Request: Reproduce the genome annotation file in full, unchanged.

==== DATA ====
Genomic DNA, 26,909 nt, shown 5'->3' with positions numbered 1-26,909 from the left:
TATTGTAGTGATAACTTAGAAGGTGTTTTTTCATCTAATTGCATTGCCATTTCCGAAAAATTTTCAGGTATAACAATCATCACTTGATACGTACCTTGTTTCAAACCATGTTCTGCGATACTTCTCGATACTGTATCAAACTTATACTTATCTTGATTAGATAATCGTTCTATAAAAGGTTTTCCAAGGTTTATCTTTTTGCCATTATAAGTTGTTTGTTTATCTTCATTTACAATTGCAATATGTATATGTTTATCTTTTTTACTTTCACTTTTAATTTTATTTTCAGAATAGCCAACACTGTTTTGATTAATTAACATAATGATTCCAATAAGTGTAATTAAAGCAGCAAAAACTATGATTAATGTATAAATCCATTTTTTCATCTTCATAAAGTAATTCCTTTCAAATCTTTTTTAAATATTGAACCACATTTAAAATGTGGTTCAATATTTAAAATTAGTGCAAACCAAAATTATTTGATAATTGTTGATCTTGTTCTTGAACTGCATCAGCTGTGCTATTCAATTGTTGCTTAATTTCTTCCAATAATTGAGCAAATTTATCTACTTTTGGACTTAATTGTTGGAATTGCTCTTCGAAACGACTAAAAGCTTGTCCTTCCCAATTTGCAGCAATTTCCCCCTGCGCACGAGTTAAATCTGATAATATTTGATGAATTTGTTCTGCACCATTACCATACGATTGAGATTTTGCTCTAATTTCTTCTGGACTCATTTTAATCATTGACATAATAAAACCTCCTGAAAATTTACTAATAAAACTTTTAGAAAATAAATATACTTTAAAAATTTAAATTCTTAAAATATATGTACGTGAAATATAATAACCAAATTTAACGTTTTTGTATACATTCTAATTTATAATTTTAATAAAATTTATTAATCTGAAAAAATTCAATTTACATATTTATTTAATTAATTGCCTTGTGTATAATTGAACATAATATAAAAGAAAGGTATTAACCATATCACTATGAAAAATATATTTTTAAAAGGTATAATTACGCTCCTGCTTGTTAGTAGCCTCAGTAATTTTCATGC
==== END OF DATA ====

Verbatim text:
Genomic DNA, 26,909 nt, shown 5'->3' with positions numbered 1-26,909 from the left:
TATTGTAGTGATAACTTAGAAGGTGTTTTTTCATCTAATTGCATTGCCATTTCCGAAAAATTTTCAGGTATAACAATCATCACTTGATACGTACCTTGTTTCAAACCATGTTCTGCGATACTTCTCGATACTGTATCAAACTTATACTTATCTTGATTAGATAATCGTTCTATAAAAGGTTTTCCAAGGTTTATCTTTTTGCCATTATAAGTTGTTTGTTTATCTTCATTTACAATTGCAATATGTATATGTTTATCTTTTTTACTTTCACTTTTAATTTTATTTTCAGAATAGCCAACACTGTTTTGATTAATTAACATAATGATTCCAATAAGTGTAATTAAAGCAGCAAAAACTATGATTAATGTATAAATCCATTTTTTCATCTTCATAAAGTAATTCCTTTCAAATCTTTTTTAAATATTGAACCACATTTAAAATGTGGTTCAATATTTAAAATTAGTGCAAACCAAAATTATTTGATAATTGTTGATCTTGTTCTTGAACTGCATCAGCTGTGCTATTCAATTGTTGCTTAATTTCTTCCAATAATTGAGCAAATTTATCTACTTTTGGACTTAATTGTTGGAATTGCTCTTCGAAACGACTAAAAGCTTGTCCTTCCCAATTTGCAGCAATTTCCCCCTGCGCACGAGTTAAATCTGATAATATTTGATGAATTTGTTCTGCACCATTACCATACGATTGAGATTTTGCTCTAATTTCTTCTGGACTCATTTTAATCATTGACATAATAAAACCTCCTGAAAATTTACTAATAAAACTTTTAGAAAATAAATATACTTTAAAAATTTAAATTCTTAAAATATATGTACGTGAAATATAATAACCAAATTTAACGTTTTTGTATACATTCTAATTTATAATTTTAATAAAATTTATTAATCTGAAAAAATTCAATTTACATATTTATTTAATTAATTGCCTTGTGTATAATTGAACATAATATAAAAGAAAGGTATTAACCATATCACTATGAAAAATATATTTTTAAAAGGTATAATTACGCTCCTGCTTGTTAGTAGCCTCAGTAATTTTCATGC